Scholes’ goal isn’t enough for a renaissance

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The return of Paul Scholes has already been stated by many as the reason why Manchester United will retain their Barclays Premier League title.


Scholes made his surprise return to the Old Trafford side before the FA Cup third round derby with Manchester City just over a week ago.


The former England international then started Saturday’s victory over Bolton Wanderers, scoring the opening goal in the process.


It was another sensational return to action for a veteran that had apparently played his last game in England, after Thierry Henry’s match-winning return to Arsenal a week ago.


As Henry found in the loss to Swansea City yesterday, returns can be far less magical than the fairy-tale return against Leeds United.


Scholes appeared in the victory over City, but Roberto Mancini’s side came out with arguably greater credibility from that game.


Despite opening the scoring, victory over Bolton Wanderers was not a vintage display from the 37-year-old, interspersed with misplaced passes and two or three questionable challenges that may have resulted in yellow cards.


The Red Devils legend was eventually replaced by another golden oldie, Ryan Giggs – an example of how to keep yourself relevant and your level high when you begin to near the latter stage of your career.


Scholes, obviously, kept the ball reasonably enough, but there was a lack of precision in his forward passes and his range wasn’t quite right for most of the afternoon.


In much the same way that Henry’s bit of quality against Leeds covered up what was largely a poor all-round performance, Scholes’ goal has led many to ignore the fact the Old Trafford great was looking a bit, well, old.


Henry’s almost anonymous return against Swansea City proved quite how much his level has dropped since he left the Gunners and ruined his remarkable record of having scored against every Barclays Premier League club he has faced.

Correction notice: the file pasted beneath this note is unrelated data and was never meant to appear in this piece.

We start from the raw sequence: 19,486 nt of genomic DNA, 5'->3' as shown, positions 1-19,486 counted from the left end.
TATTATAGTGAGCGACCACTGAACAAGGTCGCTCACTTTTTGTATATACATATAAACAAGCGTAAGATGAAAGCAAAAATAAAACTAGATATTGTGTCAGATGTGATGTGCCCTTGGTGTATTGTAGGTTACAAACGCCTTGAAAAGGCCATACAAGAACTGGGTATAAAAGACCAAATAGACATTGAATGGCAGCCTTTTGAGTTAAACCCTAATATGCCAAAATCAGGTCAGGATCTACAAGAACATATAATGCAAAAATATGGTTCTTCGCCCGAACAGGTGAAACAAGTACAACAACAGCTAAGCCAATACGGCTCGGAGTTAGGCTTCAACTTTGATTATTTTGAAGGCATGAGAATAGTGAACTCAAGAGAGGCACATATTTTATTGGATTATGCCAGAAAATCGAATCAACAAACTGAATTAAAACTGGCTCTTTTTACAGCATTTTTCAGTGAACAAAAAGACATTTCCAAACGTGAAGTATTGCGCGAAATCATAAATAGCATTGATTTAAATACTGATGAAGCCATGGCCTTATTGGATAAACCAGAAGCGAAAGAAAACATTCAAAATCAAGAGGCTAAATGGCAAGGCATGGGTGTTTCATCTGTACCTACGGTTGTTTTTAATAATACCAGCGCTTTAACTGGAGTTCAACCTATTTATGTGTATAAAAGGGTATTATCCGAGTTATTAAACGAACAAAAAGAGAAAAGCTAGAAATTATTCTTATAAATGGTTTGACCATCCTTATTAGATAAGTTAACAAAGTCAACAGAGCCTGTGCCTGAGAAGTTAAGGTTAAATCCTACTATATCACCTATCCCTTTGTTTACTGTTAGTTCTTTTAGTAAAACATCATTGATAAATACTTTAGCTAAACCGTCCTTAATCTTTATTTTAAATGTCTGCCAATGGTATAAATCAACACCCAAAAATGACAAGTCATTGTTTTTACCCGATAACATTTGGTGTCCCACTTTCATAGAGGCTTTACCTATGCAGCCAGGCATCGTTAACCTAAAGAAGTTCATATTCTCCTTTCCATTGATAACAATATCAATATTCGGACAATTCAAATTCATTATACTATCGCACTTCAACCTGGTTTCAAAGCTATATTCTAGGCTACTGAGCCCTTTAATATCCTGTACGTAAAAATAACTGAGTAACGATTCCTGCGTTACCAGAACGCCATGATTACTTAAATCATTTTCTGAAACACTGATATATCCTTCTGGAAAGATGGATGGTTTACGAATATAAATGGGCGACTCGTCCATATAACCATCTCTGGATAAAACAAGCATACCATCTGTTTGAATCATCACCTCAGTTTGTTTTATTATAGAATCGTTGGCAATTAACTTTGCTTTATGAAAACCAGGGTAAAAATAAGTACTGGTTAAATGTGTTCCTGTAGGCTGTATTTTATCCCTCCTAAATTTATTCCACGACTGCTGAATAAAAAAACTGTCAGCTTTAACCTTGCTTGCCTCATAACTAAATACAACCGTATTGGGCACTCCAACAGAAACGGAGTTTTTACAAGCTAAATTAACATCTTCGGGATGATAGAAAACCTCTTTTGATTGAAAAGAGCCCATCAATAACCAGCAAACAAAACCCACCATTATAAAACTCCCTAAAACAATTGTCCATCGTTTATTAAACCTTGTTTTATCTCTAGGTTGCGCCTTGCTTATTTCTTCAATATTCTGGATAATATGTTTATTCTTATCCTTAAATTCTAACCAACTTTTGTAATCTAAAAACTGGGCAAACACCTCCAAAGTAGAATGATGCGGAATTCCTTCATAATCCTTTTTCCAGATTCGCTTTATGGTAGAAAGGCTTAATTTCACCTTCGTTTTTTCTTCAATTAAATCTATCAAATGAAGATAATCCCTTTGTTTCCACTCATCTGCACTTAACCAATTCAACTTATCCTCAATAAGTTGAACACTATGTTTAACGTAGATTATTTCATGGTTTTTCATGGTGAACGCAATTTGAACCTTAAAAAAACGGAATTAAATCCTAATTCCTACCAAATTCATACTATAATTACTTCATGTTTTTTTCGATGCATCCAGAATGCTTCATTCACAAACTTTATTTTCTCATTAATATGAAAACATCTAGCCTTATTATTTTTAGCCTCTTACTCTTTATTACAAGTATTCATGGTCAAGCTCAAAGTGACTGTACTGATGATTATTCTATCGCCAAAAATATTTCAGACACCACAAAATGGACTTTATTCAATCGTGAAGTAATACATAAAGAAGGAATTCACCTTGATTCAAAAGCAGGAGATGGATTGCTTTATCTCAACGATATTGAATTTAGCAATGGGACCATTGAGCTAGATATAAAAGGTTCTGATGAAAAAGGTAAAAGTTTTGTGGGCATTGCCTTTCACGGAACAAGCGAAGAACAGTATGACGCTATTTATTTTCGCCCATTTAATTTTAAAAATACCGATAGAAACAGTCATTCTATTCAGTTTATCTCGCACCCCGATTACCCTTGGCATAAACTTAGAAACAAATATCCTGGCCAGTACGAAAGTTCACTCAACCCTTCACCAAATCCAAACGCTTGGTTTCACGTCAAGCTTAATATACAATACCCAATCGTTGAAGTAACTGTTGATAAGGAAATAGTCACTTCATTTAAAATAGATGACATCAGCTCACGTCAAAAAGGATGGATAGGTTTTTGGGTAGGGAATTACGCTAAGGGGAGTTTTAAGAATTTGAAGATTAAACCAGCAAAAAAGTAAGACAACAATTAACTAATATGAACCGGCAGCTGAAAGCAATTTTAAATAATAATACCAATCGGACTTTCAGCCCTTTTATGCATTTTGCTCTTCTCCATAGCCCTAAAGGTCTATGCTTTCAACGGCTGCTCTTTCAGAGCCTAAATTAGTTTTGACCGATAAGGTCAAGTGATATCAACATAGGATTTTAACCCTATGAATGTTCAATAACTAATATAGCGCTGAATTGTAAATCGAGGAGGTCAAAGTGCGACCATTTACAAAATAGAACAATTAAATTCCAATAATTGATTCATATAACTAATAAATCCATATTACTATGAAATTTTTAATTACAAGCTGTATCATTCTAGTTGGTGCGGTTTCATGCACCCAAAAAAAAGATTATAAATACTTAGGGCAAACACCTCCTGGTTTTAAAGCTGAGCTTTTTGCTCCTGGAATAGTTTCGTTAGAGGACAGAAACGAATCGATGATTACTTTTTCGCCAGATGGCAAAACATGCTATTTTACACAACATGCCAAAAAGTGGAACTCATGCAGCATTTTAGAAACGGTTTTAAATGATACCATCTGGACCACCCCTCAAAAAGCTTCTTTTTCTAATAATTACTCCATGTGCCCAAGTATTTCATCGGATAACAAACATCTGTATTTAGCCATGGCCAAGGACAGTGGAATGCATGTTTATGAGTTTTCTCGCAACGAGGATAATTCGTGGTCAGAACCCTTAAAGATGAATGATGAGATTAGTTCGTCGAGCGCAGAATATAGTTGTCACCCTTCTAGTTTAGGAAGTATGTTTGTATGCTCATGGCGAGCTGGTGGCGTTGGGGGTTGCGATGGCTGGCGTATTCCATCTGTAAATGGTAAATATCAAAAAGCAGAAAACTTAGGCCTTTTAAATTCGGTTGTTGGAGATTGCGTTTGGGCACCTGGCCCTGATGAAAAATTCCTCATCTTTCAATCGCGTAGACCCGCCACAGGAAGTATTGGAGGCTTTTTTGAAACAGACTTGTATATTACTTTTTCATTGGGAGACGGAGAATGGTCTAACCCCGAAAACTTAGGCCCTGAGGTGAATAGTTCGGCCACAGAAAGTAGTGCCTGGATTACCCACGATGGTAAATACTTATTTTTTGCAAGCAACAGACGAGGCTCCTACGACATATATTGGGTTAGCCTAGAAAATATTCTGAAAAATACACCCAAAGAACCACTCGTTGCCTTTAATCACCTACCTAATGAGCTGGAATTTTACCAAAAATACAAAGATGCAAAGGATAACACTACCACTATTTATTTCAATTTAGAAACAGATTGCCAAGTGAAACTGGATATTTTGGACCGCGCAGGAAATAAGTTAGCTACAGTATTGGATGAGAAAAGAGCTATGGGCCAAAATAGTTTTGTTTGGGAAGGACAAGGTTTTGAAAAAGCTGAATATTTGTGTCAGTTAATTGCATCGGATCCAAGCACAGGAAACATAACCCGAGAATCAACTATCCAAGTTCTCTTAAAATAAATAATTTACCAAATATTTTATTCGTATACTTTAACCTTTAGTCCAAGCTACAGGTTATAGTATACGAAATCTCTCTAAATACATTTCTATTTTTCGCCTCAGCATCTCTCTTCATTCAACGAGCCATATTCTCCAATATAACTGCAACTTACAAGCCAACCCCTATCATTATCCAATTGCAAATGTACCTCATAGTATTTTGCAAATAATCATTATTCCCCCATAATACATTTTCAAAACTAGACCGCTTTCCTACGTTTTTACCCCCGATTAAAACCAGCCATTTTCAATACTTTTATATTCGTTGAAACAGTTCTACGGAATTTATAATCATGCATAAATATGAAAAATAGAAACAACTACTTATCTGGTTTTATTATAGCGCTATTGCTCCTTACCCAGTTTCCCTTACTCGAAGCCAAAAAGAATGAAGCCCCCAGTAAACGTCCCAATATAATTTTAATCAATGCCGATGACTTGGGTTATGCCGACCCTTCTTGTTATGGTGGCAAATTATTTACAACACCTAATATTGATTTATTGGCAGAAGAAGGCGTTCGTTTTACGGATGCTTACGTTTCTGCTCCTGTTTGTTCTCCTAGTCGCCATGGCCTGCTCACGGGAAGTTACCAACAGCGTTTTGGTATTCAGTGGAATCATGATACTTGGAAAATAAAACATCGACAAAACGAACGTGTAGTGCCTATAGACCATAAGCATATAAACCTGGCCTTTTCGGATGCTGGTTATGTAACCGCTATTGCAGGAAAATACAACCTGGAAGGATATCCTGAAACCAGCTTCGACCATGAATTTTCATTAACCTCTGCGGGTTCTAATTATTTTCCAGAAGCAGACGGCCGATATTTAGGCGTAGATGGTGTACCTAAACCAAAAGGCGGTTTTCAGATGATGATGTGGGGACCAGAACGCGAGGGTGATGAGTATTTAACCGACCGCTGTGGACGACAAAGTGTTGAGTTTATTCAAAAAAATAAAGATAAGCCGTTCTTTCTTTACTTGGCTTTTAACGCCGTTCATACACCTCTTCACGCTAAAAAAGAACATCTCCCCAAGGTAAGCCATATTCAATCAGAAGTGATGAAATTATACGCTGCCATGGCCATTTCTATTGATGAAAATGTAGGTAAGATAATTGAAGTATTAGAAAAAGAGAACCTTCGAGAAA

It is disappointing that he should lose such a milestone when he has come back clearly a much less effective player, though there has thankfully been nobody unwise enough to suggest he has sullied his legacy in losing that record.


In some ways, Scholes situation is far more difficult than Henry’s, in that he has said that he thinks he still has what it takes to deliver at the highest level and that he had made a mistake in retiring.


Henry, on the other hand, has only come in to help out with Africa Cup of Nations absences and will leave again in a few weeks. The New York Red Bulls striker has also continually stated he does not expect to play too great a role and is only interested in assisting.


Whereas Scholes has come back in as a key figure once more and expectations will be placed on him that all other squad members under Sir Alex Ferguson will get.


It could be a painful mistake for those predicting more glory for United now their ginger wonder has returned, but reality says six months out of the game for a 37-year-old is hard to return from.


However it turns out, you must have a heart of stone not to smile when the diminutive playmaker popped up on the end of Wayne Rooney’s centre on the stroke of half time.


While nobody wants to see two of the league's greatest ever players fail in their attempts to get back some of the old magic, it looks like one come-back too far.

Premier League
Manchester United
Paul Scholes
Thierry Henry

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